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    Thursday, August 25, 2005

    Sex Crimes and Politics

    From an editorial in The Washington Post:

    EAGER TO BE seen as tough on crime, Maryland Gov. Robert L. Ehrlich Jr. (R) and one of his leading Democratic rivals, Baltimore Mayor Martin O'Malley, are outdoing each other to slam sex offenders, with each man proposing to stiffen the penalties imposed on the convicted. First, Mr. O'Malley urged a six-point plan, whose headline-grabbing centerpiece was a draconian requirement that sexual predators and child molesters who have already served their sentences be subject to electronic monitoring for life, possibly by use of satellite-tracking ankle bracelets equipped with Global Positioning System technology. Then, Mr. Ehrlich urged tougher penalties for sexually violent criminals, whom he called "the worst of the worst." Not to be outdone, a Democratic state senator, Ed DeGrange, is crafting legislation that would enable Maryland to lock up certain categories of sex offenders in mental institutions after their release from prison, a sanction in use by 17 other states.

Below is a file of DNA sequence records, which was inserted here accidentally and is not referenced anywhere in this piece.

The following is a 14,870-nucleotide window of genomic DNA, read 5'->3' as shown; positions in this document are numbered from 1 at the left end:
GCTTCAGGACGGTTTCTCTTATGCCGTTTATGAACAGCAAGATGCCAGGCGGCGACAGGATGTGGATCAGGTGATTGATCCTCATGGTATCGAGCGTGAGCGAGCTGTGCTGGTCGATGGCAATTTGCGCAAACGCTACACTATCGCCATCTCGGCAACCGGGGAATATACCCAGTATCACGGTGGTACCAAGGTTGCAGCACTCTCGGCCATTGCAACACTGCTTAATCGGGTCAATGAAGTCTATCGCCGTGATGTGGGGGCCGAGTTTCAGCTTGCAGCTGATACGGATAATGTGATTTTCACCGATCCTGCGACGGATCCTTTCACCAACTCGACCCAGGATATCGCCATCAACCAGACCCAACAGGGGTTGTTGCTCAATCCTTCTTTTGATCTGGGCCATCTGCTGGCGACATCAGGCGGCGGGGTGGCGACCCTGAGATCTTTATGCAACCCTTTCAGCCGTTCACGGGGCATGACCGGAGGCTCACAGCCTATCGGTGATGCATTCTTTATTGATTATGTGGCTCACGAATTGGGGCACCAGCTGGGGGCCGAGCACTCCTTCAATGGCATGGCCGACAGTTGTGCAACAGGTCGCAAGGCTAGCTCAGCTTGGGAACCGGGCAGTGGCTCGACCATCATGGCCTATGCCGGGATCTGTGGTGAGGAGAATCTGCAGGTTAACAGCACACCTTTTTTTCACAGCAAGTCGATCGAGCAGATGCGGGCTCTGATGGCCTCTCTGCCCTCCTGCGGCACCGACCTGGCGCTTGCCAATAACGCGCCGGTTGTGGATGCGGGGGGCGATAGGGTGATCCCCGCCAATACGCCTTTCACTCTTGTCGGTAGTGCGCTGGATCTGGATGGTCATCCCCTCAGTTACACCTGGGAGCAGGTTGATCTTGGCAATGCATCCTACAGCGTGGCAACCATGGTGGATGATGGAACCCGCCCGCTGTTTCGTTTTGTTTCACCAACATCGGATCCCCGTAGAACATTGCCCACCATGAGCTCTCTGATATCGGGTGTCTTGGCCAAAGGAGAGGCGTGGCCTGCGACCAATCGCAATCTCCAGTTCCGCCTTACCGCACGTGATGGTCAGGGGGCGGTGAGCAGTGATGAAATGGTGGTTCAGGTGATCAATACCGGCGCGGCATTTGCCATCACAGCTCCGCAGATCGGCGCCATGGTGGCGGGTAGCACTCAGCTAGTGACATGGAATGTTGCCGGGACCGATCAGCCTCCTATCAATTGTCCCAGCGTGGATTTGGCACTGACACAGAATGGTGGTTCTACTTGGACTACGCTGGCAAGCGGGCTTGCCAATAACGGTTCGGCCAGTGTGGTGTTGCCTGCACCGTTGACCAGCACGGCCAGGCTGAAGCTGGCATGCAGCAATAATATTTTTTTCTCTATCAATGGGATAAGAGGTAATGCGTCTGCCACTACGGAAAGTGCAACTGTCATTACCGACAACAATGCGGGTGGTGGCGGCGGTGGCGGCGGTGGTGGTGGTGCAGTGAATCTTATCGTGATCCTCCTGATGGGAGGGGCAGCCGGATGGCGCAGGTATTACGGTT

This works because people think of "sex crimes" as being perpetrated against "innocent women and children" and we have to save them!

    I believe that once people have done their time, they should be able to live like everyone else unless/until they perpetrate another crime. It seems that the public want people whose crimes are sexual to be cut off from society forever and ever, even if their sentences do not demand it.

    And, of course, there's not much outrage about all this from anyone except sex offenders and the people who love them (they are, believe it or not, human beings who are loved), and, since no one cares how sex offenders feel about anything at all, much less their own punishment/rehabilitation(who are we kidding?, nothing is done.

    The other thing is, if people who have committed sex crimes are so dangerous that they have to be placed on a registry for their neighbors to protect themselves, perhaps we need to consider our comfort with the sentences for these crimes. We clearly don't feel they are adequate.

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